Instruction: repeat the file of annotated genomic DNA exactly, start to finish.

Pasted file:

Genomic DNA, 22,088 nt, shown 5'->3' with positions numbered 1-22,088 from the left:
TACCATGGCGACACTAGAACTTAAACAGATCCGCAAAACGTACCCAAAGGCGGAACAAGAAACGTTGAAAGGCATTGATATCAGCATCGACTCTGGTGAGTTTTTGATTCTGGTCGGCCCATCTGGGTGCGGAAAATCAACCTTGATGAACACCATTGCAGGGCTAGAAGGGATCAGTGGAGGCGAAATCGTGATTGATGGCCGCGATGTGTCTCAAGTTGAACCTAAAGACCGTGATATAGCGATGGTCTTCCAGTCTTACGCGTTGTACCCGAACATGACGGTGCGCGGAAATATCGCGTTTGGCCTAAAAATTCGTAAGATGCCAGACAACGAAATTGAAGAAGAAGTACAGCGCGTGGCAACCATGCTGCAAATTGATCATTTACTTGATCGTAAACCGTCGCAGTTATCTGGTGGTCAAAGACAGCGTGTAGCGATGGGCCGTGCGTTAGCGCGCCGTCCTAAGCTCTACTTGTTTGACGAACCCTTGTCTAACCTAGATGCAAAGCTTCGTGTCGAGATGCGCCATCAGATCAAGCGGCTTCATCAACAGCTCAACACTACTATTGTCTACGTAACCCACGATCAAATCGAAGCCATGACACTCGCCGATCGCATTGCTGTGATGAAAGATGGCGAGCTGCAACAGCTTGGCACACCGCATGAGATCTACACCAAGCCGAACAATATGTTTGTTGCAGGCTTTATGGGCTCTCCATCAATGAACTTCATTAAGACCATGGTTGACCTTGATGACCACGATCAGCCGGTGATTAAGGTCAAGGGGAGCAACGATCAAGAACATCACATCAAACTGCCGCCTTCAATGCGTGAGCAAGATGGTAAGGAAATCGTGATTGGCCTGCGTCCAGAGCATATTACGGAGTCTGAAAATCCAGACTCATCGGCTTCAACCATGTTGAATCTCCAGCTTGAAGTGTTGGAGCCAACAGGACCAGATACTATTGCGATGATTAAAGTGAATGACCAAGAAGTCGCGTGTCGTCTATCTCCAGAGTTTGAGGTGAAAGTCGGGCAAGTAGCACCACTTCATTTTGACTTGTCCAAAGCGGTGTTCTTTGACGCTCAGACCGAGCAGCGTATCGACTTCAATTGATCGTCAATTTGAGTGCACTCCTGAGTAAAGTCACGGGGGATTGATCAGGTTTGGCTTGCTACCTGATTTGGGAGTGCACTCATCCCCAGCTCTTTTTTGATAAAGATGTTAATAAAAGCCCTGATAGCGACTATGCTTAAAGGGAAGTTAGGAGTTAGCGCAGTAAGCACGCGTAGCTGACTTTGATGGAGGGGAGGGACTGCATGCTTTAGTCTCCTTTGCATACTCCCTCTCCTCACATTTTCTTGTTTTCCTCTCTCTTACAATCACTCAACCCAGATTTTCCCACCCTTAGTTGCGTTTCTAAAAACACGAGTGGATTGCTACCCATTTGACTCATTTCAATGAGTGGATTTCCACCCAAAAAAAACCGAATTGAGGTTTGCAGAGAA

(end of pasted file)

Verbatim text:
Genomic DNA, 22,088 nt, shown 5'->3' with positions numbered 1-22,088 from the left:
TACCATGGCGACACTAGAACTTAAACAGATCCGCAAAACGTACCCAAAGGCGGAACAAGAAACGTTGAAAGGCATTGATATCAGCATCGACTCTGGTGAGTTTTTGATTCTGGTCGGCCCATCTGGGTGCGGAAAATCAACCTTGATGAACACCATTGCAGGGCTAGAAGGGATCAGTGGAGGCGAAATCGTGATTGATGGCCGCGATGTGTCTCAAGTTGAACCTAAAGACCGTGATATAGCGATGGTCTTCCAGTCTTACGCGTTGTACCCGAACATGACGGTGCGCGGAAATATCGCGTTTGGCCTAAAAATTCGTAAGATGCCAGACAACGAAATTGAAGAAGAAGTACAGCGCGTGGCAACCATGCTGCAAATTGATCATTTACTTGATCGTAAACCGTCGCAGTTATCTGGTGGTCAAAGACAGCGTGTAGCGATGGGCCGTGCGTTAGCGCGCCGTCCTAAGCTCTACTTGTTTGACGAACCCTTGTCTAACCTAGATGCAAAGCTTCGTGTCGAGATGCGCCATCAGATCAAGCGGCTTCATCAACAGCTCAACACTACTATTGTCTACGTAACCCACGATCAAATCGAAGCCATGACACTCGCCGATCGCATTGCTGTGATGAAAGATGGCGAGCTGCAACAGCTTGGCACACCGCATGAGATCTACACCAAGCCGAACAATATGTTTGTTGCAGGCTTTATGGGCTCTCCATCAATGAACTTCATTAAGACCATGGTTGACCTTGATGACCACGATCAGCCGGTGATTAAGGTCAAGGGGAGCAACGATCAAGAACATCACATCAAACTGCCGCCTTCAATGCGTGAGCAAGATGGTAAGGAAATCGTGATTGGCCTGCGTCCAGAGCATATTACGGAGTCTGAAAATCCAGACTCATCGGCTTCAACCATGTTGAATCTCCAGCTTGAAGTGTTGGAGCCAACAGGACCAGATACTATTGCGATGATTAAAGTGAATGACCAAGAAGTCGCGTGTCGTCTATCTCCAGAGTTTGAGGTGAAAGTCGGGCAAGTAGCACCACTTCATTTTGACTTGTCCAAAGCGGTGTTCTTTGACGCTCAGACCGAGCAGCGTATCGACTTCAATTGATCGTCAATTTGAGTGCACTCCTGAGTAAAGTCACGGGGGATTGATCAGGTTTGGCTTGCTACCTGATTTGGGAGTGCACTCATCCCCAGCTCTTTTTTGATAAAGATGTTAATAAAAGCCCTGATAGCGACTATGCTTAAAGGGAAGTTAGGAGTTAGCGCAGTAAGCACGCGTAGCTGACTTTGATGGAGGGGAGGGACTGCATGCTTTAGTCTCCTTTGCATACTCCCTCTCCTCACATTTTCTTGTTTTCCTCTCTCTTACAATCACTCAACCCAGATTTTCCCACCCTTAGTTGCGTTTCTAAAAACACGAGTGGATTGCTACCCATTTGACTCATTTCAATGAGTGGATTTCCACCCAAAAAAAACCGAATTGAGGTTTGCAGAGAA